||Increase in CMHC insurance premiums
CMHC is increasing its homeowner mortgage loan insurance premiums as a result of our regular review of insurance products and to reflect the new OSFI Capital Requirements for Federally Regulated Mortgage Insurers that came into effect on January 1, 2017.
The new premiums are effective March 17, 2017 and will result in an increase of approximately $5 to the monthly mortgage payment of the average CMHC-insured homebuyer.
At LTV (loan-to-value) of 95% or lower, the premium will increase from 3.6% to 4%.
The LTV of 90% or less, the premium will go from 2.4% to 3.1%.
For a full list of changes, please visit www.cmhc.ca
||Which renovations go right to your bottom line?
Updated kitchen - The kitchen is almost always the heart of the home, so it`s no surprise that kitchen renovations consistently provide the best return on your renovation investment.
A sparkly bathroom - Bathroom renovations are also very reliable when it comes to boosting the overall value of your home.
Fresh painting - Whether it`s inside or outside, a fresh coat of paint can work wonders on the overall impression of your home.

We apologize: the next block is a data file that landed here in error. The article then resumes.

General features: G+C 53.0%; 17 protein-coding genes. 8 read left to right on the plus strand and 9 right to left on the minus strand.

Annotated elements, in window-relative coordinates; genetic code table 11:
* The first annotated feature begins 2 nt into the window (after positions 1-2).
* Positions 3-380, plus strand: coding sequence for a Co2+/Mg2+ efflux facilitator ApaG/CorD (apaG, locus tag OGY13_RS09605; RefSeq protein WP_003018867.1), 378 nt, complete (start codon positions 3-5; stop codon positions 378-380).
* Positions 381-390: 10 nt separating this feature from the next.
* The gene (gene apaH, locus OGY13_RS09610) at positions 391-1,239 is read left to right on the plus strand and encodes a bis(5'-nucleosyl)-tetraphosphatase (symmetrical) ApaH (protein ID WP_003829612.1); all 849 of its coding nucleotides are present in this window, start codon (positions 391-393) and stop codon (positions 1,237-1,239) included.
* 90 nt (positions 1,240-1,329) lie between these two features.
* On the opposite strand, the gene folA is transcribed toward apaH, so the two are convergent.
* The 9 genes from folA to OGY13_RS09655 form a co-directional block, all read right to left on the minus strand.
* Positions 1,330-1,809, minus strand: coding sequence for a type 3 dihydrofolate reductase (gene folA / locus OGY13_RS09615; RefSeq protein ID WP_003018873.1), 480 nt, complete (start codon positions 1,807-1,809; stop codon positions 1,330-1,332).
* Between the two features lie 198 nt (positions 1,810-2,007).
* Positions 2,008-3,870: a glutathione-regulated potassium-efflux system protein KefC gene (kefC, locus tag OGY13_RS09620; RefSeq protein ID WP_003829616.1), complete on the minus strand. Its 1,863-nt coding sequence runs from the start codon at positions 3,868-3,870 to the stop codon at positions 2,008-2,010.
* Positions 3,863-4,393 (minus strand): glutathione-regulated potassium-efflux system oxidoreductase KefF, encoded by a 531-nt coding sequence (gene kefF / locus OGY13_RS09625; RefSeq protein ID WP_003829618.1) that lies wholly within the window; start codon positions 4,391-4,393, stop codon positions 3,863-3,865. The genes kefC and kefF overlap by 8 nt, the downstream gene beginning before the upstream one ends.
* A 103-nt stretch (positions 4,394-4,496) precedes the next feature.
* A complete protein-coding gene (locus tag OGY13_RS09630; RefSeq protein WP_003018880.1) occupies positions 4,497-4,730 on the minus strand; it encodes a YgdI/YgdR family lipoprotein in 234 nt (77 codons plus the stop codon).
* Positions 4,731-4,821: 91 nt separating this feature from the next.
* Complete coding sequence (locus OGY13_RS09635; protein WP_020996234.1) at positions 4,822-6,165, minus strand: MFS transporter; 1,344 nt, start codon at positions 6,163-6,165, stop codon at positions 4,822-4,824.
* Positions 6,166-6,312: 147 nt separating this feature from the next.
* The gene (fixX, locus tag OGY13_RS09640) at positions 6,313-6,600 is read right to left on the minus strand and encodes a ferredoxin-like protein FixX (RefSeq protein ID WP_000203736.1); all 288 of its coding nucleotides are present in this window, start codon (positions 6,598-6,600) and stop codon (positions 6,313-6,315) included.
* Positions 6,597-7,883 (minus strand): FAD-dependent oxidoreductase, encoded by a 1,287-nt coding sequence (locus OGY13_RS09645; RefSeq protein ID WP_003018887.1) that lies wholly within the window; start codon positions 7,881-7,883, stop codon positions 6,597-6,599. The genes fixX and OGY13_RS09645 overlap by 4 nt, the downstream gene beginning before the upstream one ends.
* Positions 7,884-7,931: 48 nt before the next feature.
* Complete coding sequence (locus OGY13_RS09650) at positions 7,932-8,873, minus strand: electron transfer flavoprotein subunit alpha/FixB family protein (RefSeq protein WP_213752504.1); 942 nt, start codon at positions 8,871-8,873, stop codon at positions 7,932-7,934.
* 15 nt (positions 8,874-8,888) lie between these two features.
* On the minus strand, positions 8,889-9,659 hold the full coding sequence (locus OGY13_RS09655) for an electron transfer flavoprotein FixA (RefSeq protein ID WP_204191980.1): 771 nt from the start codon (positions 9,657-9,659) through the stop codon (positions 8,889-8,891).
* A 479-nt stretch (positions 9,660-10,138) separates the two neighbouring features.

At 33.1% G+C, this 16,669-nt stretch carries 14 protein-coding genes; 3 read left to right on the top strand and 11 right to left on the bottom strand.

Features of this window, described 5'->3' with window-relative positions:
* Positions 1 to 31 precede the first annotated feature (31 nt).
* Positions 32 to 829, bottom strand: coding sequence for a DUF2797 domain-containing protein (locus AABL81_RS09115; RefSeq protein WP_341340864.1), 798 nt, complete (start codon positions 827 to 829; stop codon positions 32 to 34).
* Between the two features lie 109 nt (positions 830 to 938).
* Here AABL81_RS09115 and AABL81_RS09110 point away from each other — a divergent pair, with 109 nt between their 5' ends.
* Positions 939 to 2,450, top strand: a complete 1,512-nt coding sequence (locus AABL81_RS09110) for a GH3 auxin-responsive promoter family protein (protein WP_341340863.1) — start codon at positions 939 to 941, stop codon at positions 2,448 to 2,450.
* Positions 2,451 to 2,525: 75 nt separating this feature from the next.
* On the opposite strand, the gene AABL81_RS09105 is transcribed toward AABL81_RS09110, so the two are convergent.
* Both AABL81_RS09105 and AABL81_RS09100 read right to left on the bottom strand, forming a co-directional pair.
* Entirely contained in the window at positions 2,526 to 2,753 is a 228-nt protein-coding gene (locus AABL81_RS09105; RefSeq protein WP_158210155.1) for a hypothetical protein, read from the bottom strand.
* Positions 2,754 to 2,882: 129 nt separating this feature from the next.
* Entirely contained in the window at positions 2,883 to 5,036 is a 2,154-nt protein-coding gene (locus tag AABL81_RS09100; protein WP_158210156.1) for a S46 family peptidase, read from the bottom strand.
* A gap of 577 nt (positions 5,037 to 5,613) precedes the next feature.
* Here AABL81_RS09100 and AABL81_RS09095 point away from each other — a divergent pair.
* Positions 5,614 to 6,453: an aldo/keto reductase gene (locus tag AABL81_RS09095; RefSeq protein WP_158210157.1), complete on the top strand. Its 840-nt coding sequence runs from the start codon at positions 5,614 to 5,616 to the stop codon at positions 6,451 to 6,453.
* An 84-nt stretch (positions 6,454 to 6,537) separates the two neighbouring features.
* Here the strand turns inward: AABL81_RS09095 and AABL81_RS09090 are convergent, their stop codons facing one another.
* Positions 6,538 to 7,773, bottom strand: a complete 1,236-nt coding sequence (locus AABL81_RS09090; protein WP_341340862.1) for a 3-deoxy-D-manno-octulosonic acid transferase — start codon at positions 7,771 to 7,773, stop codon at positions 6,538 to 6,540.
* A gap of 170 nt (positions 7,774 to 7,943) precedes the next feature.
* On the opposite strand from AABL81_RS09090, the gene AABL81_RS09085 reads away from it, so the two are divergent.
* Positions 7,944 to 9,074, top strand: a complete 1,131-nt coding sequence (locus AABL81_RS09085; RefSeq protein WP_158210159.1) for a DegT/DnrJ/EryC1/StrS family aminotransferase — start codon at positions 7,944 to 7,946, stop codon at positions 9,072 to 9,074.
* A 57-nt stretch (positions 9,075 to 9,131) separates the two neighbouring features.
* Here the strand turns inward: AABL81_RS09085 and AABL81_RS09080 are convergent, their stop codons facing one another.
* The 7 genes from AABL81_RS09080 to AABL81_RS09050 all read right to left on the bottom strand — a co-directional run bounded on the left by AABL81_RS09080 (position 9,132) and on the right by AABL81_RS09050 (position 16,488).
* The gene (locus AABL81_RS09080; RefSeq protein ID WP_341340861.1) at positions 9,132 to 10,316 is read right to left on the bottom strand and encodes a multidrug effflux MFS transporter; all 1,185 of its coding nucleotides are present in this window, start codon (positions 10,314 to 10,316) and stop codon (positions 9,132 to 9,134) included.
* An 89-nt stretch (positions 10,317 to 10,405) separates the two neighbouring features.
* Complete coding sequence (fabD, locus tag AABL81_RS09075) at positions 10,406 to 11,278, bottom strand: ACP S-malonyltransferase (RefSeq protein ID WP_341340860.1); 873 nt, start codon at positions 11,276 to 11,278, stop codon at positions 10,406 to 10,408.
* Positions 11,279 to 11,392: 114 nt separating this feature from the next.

Focus on decor - Updating lighting and plumbing fixtures, counter tops, and replacing worn flooring or refinishing hardwood floors are also definite ROI winners.
||Bank of Canada holds the key interest rate steady
As expected, the Bank of Canada announced on March 1st that it is holding the overnight rate at 0.5%, noting that "the global and Canadian economies have been consistent with the Bank`s projection of improving growth" although "exports continue to face ongoing competitive challenges" and that even with gains in employment, there still is "subdued growth in wages.
As uncertainties continue to weigh on the economy, the Bank "judges that the current stance of monetary policy is appropriate."
We expect to see interest rates staying low in Canada well into 2020. The Bank of Canada believes it must continue its monetary policy of ultra-low rates to control inflation, stimulate other sectors of the economy besides housing and spur our Canadian export market.